3. Soft-landing: the interest rate rises that markets expect for the rest of the year along with the tightening implied by rising energy prices (and tax rates) are enough to slow the economy without tripping it into a (major) recession. Although we are always focussed on the risks that can happen to a portfolio, it is worth remembering that worst case scenarios do not often materialise. Equity markets habitually climb a wall of worry. You should know that the core part of your portfolio (which is generally pretty stable over time) should be well positioned to profit if more benign outcomes prove to be the case again. 


That said, scenario 1, Stagflation, has been firmly in charge in 2022. The challenge we face as investors today is the sorts of assets that work well in scenario 2 (recession) are likely to be the opposite to the inflationary ones that have worked so well year-to-date. Commodities have been the strongest out-performer this year and have been behind much of the inflation we have seen. However, in a recession we would expect demand for commodities to fall. This means it is possible that we have already seen the highs for commodities this cycle. Similarly, fixed income has had the worst start to the year in recent history as rates have risen to combat inflation. However, as and when the economy slows,  central banks will at some point be under pressure to cut rather than raise rates once again. This would mean that fixed income would become attractive again both as an outright investment but also as a diversification away from equities.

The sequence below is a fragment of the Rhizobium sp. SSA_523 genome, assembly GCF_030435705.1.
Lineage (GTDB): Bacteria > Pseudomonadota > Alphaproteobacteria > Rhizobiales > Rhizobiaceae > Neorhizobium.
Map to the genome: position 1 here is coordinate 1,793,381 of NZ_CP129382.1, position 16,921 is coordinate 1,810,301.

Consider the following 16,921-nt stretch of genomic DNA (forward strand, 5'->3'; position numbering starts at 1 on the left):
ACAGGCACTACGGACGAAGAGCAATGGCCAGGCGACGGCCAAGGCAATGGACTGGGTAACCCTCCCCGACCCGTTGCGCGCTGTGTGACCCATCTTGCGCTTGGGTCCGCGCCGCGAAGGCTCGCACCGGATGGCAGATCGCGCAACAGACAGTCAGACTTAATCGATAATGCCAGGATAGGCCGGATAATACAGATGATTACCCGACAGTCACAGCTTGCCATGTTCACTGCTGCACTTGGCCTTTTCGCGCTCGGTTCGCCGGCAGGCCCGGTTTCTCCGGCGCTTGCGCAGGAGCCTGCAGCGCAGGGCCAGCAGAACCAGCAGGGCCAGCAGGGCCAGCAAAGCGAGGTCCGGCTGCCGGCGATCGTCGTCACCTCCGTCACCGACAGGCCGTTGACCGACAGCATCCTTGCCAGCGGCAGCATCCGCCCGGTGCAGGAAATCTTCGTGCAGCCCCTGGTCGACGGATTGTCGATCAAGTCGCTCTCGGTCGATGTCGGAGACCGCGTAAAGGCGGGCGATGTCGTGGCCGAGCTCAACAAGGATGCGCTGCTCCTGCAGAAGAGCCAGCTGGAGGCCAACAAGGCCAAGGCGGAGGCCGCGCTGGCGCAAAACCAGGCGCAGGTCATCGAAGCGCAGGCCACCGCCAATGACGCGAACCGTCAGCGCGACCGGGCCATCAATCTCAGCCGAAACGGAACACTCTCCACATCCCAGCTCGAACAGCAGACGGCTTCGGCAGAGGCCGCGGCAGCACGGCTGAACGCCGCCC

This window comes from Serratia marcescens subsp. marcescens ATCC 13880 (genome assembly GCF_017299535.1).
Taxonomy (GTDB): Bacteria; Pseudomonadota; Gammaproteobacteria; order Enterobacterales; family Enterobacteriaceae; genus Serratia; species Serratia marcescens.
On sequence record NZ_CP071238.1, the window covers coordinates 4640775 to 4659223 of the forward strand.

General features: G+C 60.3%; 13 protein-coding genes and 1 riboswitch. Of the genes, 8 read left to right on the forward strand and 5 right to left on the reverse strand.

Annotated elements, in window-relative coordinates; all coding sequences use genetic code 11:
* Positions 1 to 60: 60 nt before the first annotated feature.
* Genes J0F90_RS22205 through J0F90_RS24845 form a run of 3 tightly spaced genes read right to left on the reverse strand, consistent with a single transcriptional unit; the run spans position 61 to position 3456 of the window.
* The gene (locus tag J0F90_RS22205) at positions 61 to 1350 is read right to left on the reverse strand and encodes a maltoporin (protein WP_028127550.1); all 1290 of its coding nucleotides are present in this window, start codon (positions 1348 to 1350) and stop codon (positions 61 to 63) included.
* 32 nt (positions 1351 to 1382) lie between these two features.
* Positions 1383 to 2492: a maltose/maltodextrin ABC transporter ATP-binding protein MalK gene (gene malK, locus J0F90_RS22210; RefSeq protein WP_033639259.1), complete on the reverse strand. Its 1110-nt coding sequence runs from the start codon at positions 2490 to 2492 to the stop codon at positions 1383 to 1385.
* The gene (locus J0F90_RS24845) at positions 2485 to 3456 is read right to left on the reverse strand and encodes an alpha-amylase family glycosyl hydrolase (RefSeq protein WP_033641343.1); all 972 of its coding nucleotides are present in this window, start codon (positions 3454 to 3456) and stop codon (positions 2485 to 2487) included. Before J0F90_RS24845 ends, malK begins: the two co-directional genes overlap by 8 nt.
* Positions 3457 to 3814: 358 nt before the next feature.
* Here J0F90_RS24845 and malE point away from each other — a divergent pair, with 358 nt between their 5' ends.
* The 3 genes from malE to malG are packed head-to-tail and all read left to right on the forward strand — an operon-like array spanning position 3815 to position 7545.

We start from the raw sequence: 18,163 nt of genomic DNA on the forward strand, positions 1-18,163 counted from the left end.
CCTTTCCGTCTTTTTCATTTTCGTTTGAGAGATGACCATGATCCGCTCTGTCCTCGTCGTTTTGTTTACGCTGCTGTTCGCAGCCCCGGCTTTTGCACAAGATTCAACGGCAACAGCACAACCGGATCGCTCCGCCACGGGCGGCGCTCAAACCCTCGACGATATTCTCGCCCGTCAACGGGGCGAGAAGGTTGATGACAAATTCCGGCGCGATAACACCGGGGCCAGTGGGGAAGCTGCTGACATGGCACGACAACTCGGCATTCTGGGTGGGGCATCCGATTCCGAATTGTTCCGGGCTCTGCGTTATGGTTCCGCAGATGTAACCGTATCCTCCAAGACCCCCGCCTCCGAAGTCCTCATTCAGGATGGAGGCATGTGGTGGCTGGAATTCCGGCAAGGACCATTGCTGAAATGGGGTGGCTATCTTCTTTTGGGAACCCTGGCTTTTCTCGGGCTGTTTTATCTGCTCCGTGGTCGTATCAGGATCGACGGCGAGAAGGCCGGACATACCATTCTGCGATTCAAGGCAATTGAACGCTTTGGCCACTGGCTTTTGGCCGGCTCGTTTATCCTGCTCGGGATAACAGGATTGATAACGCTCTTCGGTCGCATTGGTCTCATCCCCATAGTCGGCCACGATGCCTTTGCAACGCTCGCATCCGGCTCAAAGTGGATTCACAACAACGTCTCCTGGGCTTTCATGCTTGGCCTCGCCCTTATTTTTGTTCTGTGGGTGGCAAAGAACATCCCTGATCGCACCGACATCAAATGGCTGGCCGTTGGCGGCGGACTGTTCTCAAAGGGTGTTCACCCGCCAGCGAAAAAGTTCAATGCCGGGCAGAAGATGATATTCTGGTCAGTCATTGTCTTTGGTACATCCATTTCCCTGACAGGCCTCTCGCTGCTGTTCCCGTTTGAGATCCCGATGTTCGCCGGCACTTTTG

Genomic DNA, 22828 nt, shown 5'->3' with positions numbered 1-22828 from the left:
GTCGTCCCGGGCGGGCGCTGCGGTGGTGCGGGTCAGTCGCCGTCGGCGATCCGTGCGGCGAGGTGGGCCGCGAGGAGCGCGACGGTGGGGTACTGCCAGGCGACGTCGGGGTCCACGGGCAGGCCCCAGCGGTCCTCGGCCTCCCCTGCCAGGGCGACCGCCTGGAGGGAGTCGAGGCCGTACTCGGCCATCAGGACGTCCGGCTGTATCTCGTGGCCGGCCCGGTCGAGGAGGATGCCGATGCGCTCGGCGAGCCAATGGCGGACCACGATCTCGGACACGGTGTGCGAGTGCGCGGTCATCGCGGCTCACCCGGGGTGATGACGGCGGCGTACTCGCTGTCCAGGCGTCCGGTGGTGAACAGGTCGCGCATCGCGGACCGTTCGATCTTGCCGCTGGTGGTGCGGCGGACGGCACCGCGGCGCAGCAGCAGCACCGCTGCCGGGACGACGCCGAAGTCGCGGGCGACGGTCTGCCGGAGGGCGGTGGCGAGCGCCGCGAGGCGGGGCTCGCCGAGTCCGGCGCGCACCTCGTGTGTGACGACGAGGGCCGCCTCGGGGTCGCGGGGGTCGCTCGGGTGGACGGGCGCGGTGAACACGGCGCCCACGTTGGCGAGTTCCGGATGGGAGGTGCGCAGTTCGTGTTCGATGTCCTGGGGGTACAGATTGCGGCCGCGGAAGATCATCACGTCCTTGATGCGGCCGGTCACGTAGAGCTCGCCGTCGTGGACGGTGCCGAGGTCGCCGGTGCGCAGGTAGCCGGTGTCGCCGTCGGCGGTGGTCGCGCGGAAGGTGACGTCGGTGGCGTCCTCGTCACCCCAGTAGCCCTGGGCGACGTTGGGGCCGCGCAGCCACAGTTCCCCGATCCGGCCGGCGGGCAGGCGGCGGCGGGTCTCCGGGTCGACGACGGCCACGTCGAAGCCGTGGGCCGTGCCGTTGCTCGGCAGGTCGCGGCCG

How are we dealing with these challenges at IPS? We think it is too balanced today to come down heavily either in the Stagflation or Recession camps in our portfolios. Instead, we are focussed on keeping our exposure to the right kind of inflation linked assets as well as adding some protection to our portfolios if a recession does indeed materialise. In practice this means we have/are implementing the following changes into our portfolios: